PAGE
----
How to Keep Your Relationship Vital for the Long-Term

I recently saw the movie Hope Springs, in which Meryl Streep and Tommy Lee Jones portray an empty-nester couple on the skids.

After 30-something years of marriage, they sleep in separate bedrooms, no longer have sex, and limit their communication to the necessities.

Tommy Lee comes home from work, sits in his recliner after dinner to watch TV, and promptly falls asleep. Meryl washes up after dinner, wakes him to go to bed, and they proceed to their separate bedrooms.

At the beginning of the movie, it’s clear that Meryl’s character has been lonely and dissatisfied with the marriage for quite some time. She signs them up for a week-long intense marriage therapy program, dragging a very reluctant and defensive Tommy Lee along with her.

Both characters have their issues, but Tommy Lee’s character has built layers of walls and resistance over the years. You keep praying he will finally break free and embrace the real love his wife is offering him. I don’t want to spoil the ending for you if you haven’t seen it. Regardless of where you are in your marriage or love relationship, this is a movie worth seeing — with your partner!

The Steady Decline

The characters in this movie didn’t reach the point of marital malaise overnight. It was a slow process of losing connection with each other that led them to become strangers under the same roof. Sadly, I think this is the state (or the future state) of many marriages in the real world.

If a marriage or relationship begins with a foundation of love, chemistry, and friendship, the couple can ride that tidal wave of happiness for several years. But real life has a way of chipping away at that foundation, especially after the initial intense passion begins to wane.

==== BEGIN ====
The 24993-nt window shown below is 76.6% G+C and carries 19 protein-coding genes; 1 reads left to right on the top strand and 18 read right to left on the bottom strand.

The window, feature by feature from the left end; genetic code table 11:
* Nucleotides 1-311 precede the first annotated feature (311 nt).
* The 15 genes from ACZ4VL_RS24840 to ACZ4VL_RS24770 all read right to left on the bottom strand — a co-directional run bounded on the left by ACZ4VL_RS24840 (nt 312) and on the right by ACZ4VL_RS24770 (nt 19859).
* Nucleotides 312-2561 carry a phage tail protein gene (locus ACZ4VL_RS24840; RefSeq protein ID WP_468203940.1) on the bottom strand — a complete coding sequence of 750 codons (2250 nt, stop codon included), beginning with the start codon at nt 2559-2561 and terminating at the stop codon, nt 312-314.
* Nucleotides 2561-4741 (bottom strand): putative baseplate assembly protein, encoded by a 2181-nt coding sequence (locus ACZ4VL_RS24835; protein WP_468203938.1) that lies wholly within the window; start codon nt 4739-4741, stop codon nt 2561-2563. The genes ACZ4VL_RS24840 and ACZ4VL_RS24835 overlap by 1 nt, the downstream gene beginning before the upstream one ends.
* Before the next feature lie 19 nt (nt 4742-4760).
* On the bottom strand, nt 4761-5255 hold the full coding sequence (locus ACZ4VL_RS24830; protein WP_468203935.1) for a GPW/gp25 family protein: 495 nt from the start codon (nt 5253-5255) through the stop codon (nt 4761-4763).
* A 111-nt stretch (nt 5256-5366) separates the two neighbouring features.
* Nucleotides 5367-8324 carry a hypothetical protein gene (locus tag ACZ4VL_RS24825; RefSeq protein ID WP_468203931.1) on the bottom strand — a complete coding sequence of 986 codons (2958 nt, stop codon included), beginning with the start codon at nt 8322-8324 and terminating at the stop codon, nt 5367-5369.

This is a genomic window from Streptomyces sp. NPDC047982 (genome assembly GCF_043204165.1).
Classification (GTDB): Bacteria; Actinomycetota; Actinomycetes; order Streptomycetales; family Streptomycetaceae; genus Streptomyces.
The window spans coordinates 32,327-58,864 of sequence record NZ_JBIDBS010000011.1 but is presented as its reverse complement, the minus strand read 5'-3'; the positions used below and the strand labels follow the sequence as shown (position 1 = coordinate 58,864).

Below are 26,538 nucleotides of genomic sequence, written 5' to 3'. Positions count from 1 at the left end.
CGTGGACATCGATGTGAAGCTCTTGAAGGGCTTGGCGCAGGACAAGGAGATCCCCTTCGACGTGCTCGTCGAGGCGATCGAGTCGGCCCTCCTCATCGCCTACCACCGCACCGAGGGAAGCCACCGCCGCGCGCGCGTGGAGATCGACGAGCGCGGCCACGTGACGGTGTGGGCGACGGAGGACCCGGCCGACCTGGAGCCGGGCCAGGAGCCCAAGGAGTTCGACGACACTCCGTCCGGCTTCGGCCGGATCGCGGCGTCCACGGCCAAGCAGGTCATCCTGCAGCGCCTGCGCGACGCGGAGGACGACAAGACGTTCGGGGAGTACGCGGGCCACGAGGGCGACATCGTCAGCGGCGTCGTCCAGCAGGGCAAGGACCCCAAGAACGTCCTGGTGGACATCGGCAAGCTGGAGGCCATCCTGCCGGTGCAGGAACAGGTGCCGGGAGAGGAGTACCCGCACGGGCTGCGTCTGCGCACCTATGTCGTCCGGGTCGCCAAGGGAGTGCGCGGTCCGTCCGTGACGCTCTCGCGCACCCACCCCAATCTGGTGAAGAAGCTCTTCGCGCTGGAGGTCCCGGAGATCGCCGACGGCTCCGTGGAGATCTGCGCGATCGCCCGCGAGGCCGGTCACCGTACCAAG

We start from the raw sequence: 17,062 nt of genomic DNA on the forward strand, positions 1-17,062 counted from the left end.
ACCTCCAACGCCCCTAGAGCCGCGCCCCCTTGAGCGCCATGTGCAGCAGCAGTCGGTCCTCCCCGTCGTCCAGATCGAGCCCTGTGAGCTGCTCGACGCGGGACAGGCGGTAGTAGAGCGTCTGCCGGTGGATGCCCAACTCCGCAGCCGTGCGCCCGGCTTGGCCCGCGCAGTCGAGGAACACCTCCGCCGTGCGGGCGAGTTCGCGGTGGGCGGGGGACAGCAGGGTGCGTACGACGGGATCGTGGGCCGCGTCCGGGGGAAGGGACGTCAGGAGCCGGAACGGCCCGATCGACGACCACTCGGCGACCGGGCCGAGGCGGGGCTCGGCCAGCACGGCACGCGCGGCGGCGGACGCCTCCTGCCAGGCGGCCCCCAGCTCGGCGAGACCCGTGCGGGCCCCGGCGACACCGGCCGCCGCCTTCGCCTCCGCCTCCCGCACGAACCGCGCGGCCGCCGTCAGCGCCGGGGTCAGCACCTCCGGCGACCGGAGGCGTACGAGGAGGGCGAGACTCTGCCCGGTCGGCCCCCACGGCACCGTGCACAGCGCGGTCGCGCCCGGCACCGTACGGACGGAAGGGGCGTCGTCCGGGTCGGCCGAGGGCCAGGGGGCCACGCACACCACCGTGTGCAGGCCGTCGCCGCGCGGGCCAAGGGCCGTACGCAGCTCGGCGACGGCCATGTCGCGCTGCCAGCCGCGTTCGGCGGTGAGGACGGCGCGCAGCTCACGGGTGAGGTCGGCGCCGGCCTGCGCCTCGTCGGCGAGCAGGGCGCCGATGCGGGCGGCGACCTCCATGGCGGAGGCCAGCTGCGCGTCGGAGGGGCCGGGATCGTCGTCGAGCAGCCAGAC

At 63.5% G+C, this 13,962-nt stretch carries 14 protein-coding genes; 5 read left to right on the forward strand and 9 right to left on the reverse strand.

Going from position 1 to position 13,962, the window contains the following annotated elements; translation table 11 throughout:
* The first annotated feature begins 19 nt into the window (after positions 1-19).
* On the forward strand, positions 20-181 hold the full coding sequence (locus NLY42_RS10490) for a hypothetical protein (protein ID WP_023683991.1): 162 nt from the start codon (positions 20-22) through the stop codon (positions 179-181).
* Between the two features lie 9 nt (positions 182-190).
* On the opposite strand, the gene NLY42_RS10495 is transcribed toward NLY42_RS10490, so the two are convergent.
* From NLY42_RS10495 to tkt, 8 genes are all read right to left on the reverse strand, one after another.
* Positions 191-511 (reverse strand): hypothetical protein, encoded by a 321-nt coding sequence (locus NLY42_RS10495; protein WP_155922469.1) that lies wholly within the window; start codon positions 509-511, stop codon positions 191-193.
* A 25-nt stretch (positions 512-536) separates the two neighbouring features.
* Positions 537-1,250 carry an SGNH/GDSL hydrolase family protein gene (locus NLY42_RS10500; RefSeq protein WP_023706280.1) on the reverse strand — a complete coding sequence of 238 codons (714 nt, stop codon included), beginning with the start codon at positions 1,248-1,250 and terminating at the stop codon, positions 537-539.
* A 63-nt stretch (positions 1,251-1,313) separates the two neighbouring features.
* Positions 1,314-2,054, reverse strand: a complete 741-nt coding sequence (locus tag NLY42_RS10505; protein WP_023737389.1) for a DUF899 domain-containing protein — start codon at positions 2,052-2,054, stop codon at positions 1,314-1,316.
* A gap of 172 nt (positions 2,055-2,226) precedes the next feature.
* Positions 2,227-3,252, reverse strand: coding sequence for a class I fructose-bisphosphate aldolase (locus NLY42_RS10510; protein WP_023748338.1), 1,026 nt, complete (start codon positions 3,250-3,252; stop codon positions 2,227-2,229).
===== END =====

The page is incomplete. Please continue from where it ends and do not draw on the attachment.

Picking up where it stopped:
With the pressures of work, raising a family, financial struggles, and unmet needs, many couples begin that slow and steady decline toward living separately while living together under the same roof.

A hundred years ago, marriage was a necessity for survival. Someone had to earn the money (the man) and someone had to raise the children and tend to the home (the woman). By the time the last child was out of the house, death of one or both partners wasn’t too far behind. The life expectancy in 1900 was 47 for men and 49 for women (and much younger for African American men and women). Divorce wasn’t necessary because marriage generally ended the old-fashioned way.

Today the average life expectancy is 78.6 years and higher in many states. That means a couple getting married in their mid-twenties could be together for 50+ years before one of them dies. That’s a long time to sustain a happy, healthy marriage…

Read more: Barrie Davenport, Live Bold and Bloom

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